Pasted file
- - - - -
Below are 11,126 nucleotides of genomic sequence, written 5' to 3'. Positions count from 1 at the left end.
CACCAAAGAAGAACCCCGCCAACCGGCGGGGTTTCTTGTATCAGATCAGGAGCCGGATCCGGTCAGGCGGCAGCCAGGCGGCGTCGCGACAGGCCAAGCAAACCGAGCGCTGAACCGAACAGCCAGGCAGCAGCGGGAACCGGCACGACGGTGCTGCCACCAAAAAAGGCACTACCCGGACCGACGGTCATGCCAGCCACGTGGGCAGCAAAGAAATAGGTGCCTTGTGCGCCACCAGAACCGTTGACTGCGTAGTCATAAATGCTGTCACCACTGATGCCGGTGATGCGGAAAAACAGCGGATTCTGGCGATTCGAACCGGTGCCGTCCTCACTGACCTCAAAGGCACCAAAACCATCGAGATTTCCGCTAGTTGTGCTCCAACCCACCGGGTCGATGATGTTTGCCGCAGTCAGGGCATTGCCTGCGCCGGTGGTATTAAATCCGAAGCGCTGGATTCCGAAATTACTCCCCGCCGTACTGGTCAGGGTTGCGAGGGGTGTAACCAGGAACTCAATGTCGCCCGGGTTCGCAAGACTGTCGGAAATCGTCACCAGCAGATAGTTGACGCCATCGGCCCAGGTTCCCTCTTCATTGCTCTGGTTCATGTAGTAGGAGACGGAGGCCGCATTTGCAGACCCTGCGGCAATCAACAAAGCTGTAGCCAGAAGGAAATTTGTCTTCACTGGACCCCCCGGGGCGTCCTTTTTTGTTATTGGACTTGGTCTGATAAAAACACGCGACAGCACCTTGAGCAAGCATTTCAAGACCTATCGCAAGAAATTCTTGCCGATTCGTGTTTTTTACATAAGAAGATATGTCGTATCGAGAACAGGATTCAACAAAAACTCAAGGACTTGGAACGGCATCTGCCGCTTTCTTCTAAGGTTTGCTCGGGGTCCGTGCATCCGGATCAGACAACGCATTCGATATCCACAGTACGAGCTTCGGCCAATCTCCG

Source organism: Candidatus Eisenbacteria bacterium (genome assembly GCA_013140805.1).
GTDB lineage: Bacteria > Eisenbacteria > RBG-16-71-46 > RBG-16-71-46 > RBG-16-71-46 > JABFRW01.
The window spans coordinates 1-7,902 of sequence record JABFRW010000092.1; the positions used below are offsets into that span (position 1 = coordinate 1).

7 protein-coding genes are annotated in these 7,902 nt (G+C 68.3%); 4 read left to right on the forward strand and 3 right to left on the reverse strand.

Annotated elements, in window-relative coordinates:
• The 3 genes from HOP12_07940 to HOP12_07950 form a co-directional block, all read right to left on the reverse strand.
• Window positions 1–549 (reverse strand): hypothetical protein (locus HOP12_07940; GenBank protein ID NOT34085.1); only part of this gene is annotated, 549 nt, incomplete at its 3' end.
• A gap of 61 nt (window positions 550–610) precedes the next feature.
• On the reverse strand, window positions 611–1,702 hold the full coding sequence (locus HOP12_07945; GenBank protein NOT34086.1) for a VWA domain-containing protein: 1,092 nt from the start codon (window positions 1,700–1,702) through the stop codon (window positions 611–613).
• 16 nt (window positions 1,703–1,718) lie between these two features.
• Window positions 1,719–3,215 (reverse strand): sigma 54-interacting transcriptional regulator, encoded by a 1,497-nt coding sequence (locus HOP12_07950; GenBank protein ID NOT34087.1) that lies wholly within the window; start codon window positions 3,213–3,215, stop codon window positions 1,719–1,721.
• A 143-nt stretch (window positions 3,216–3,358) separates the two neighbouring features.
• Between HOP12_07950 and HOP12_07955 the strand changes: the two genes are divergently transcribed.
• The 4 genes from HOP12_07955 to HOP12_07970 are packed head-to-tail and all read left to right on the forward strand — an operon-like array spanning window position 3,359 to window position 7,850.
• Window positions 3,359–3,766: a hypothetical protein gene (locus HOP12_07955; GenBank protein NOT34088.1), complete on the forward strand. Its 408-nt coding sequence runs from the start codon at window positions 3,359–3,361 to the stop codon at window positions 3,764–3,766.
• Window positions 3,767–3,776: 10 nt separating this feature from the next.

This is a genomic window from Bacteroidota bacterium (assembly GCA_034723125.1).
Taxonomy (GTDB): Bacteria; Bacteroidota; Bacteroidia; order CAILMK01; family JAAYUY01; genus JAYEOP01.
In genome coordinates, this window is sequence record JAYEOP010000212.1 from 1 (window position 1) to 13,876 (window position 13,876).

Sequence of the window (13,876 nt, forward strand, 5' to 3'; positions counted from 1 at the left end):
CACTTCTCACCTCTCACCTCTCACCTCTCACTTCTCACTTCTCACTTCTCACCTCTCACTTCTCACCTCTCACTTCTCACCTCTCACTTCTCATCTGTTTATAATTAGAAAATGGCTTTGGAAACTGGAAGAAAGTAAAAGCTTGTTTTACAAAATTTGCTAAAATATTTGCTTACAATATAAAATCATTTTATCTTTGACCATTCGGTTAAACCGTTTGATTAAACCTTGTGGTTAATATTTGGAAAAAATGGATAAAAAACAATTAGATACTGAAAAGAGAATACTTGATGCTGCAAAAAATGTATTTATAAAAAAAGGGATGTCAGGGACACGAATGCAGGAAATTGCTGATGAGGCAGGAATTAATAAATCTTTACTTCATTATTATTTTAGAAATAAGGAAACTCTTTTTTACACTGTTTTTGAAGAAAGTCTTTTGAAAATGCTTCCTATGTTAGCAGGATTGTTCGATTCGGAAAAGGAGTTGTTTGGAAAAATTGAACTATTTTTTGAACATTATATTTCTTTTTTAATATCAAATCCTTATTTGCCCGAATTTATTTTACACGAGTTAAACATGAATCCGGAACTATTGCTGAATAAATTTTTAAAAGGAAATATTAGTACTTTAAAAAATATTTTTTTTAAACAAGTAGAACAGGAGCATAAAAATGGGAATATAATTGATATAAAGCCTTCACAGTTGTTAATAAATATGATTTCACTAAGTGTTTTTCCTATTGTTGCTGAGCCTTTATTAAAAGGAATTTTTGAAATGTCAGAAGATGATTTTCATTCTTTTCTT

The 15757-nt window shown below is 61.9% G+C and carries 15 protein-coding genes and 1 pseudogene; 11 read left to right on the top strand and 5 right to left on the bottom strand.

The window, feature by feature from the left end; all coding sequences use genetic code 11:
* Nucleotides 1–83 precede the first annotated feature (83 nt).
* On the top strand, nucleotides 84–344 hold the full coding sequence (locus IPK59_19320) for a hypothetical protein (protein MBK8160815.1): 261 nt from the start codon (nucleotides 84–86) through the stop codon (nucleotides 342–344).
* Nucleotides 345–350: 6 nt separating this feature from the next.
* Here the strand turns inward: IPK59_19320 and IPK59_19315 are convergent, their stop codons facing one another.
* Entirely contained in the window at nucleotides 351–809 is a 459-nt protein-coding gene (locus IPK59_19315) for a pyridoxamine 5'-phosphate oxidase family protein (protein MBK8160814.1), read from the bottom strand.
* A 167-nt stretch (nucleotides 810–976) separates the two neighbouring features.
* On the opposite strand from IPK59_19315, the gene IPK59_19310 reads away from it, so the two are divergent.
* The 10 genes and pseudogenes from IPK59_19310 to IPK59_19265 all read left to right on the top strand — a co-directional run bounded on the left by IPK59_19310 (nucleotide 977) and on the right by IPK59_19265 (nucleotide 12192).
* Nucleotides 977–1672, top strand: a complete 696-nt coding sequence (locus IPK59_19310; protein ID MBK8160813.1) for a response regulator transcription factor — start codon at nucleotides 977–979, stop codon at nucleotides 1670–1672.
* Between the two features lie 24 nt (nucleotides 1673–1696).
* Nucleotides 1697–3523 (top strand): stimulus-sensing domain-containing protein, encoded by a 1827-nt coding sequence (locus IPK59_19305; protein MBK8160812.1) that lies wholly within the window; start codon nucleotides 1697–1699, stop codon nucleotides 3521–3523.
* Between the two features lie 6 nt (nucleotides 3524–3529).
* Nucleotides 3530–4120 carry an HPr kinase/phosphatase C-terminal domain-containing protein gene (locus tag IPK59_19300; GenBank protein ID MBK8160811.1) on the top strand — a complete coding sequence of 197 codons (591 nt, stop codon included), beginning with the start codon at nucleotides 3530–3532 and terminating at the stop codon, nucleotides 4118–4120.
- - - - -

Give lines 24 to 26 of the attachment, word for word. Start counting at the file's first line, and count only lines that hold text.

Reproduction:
The 15757-nt window shown below is 61.9% G+C and carries 15 protein-coding genes and 1 pseudogene; 11 read left to right on the top strand and 5 right to left on the bottom strand.

The window, feature by feature from the left end; all coding sequences use genetic code 11:
* Nucleotides 1–83 precede the first annotated feature (83 nt).